Van Hollen camp disputes turnout allegation in book

Rep. Chris Van Hollen.
Rep. Chris Van Hollen. (Allison Shelley / Getty Images)

WASHINGTON — Sen. Chris Van Hollen's campaign on Tuesday denied allegations raised in a new a book about the 2016 presidential election that he urged unions to not aggressively turn out the state's African American vote because it would help his Democratic primary opponent.

The book, "Shattered: Inside Hillary Clinton's Doomed Campaign," suggests Van Hollen sought to put the brakes on union-centered black turnout efforts and that Clinton dismissed the idea.


At the time, Van Hollen was running against former Rep. Donna F. Edwards, who is black, for the Democratic nomination for the Senate seat left open by Sen. Barbara A. Mikulski's retirement. Clinton, meanwhile, was running in the state's primary against Vermont Sen. Bernie Sanders — though neither candidate campaigned heavily in Maryland.

"Who gives a f--- about Chris Van Hollen?" Clinton asked one of her aides after a campaign event in Baltimore, according to the book. "What the f--- are we going to do to fix this?"


A higher African American turnout, many believed, would help Edwards and Clinton. Edwards did ultimately outperform Van Hollen with black voters in the state's primary, but exit polling showed Van Hollen captured more than one-third of the black electorate — better than some had predicted.

The book, written by The Hill's Amie Parnes and Sidewire's Jonathan Allen, says a Clinton aide promised to relay the former secretary of state's message to the state's unions.

A Van Hollen aide said the campaign "categorically denies this charge."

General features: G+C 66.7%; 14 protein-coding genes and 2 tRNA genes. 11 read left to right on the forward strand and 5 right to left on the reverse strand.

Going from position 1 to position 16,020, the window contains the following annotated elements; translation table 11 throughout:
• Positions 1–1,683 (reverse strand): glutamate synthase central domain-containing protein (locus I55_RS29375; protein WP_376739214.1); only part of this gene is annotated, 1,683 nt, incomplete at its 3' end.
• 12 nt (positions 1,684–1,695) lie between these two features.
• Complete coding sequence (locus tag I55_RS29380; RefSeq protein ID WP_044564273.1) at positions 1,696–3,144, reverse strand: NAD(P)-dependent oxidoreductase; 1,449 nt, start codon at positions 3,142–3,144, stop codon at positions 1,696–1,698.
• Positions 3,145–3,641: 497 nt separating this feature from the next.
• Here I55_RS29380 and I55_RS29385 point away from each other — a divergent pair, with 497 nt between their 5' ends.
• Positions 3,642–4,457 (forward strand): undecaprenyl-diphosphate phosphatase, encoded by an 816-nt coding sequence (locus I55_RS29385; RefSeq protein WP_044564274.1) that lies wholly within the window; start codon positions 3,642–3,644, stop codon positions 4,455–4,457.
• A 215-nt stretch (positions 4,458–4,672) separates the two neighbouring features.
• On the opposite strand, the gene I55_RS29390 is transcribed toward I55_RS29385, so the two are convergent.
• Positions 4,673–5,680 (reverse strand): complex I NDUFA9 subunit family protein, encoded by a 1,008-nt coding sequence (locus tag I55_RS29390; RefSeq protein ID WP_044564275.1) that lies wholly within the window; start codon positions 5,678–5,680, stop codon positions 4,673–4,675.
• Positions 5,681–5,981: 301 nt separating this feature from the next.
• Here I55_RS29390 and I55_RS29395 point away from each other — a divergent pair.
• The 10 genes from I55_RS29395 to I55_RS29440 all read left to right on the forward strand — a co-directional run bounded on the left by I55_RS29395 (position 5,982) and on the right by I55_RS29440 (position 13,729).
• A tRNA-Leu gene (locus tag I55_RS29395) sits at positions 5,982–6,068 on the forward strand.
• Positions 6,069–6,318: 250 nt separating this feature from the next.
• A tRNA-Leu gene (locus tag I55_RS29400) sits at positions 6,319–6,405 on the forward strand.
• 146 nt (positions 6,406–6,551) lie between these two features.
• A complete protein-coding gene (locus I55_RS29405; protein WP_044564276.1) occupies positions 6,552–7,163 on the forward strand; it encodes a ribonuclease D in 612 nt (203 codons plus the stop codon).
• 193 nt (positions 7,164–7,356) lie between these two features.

Van Hollen, a former Montgomery County congressman who bested Edwards by more than 14 points, spent a significant amount of time trying to reach black voters in the state with advertising. He sought and touted the early endorsements of black leaders — including the executives of Prince George's and Montgomery counties — and ran several campaign ads on black radio stations.

Van Hollen also ran television ads in the Baltimore media market featuring prominent African American women, including state lawmakers such as Sen. Delores Kelley of Baltimore County.

One of the state's most politically engaged unions, 1199SEIU, paid for a TV ad attacking Edwards that was broadcast weeks before the primary. The union, which represents 9,000 health care workers in the state, also spent money on mail and canvassing, according to disclosure.

The group's "members worked tirelessly with the Van Hollen campaign to turn out African Americans in Baltimore and across the state," Lisa Brown, executive vice president of 1199SEIU Maryland/DC said in a statement. "1199SEIU and other unions stood with the majority of African American state leaders who endorsed Chris Van Hollen because he was the best candidate."

Clinton made only one appearance in Maryland ahead of the April 26 primary, visiting Baltimore for a rally and to pick up the endorsement of Baltimore Rep. Elijah E. Cummings in April 10. Public polls prior to that visit put Clinton up by double digits, and all but three had her more than 20 points ahead.

Clinton ultimately beat Sanders in Maryland by 29 points.

Edwards declined to comment through a spokesman.


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